Another brilliant hack to track the money in your budget categories is putting the Cash Envelope method in use. Keep your cash tucked away in envelopes for things that tend to bust your budget. This way, you’re less likely to overspend in certain areas, and it holds you accountable. After you get your paycheck, different label envelopes as ‘groceries,’ ‘gas,’ ‘personal,’ etc., and put away that money in your envelopes. A favorite among budget makers, this method is a tangible way to keep your money in check.
#3 Budgeting app
Budgeting software is a great way to track your spending, categorize expenses and connect with your financial accounts. It monitors your transactions and alerts you if you go over your budget — basically does all the work for you. Some of the best apps include PocketGuard, Mint, YNAB, and GoodBudget.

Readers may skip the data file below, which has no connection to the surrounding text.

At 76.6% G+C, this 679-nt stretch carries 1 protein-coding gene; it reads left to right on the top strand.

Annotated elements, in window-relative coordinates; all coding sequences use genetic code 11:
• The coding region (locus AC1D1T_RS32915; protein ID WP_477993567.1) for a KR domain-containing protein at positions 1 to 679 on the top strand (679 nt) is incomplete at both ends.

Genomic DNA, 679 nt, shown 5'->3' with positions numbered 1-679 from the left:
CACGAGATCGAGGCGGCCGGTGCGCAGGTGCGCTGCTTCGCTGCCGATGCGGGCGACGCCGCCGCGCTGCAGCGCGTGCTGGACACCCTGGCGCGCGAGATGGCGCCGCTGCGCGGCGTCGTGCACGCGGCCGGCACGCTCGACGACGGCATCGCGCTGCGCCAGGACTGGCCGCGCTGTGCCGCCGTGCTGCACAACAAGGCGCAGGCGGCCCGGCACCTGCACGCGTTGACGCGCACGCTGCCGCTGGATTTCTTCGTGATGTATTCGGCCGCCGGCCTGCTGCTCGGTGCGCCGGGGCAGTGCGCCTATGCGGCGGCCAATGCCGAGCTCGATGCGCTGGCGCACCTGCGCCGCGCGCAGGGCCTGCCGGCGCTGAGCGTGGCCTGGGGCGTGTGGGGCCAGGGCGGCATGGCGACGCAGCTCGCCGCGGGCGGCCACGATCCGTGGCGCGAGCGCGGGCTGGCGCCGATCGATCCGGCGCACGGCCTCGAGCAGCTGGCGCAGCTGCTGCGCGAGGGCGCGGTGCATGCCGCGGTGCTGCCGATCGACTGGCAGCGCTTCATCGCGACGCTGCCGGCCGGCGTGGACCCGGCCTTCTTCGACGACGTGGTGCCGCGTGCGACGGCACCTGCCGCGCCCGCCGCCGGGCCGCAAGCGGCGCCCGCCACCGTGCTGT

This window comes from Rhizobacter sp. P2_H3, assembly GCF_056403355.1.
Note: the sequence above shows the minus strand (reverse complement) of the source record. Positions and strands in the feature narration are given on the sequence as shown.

#4 Cut your utility bills
Cutting down on your monthly bills will be helpful if you’re tight on your budget. Be mindful of your electricity use whenever possible. Change your internet provider to save up some extra bucks.
#5 Save on food
Many of us have a severe spending problem when it comes to food (or shopping!). Getting coffee can be a costly affair and fast food adds up pretty quickly. The best way to go about it is to simply cook your own food. Not only does it save you money, but it is also so much healthier for you. If cooking for yourself is impossible, try out a menu planning service or tiffin service.
Over to you…
To create an ideal budget should not be a burden, rather a tool for assisting you in your financial journey. You can’t predict what the future holds, and you may have to lose in order to gain. Cut yourself slack and sit down every month with a clear mindset to work out your current goals. Spend some time acquiring financial literacy so that your budget will work for you one day instead of the other way around.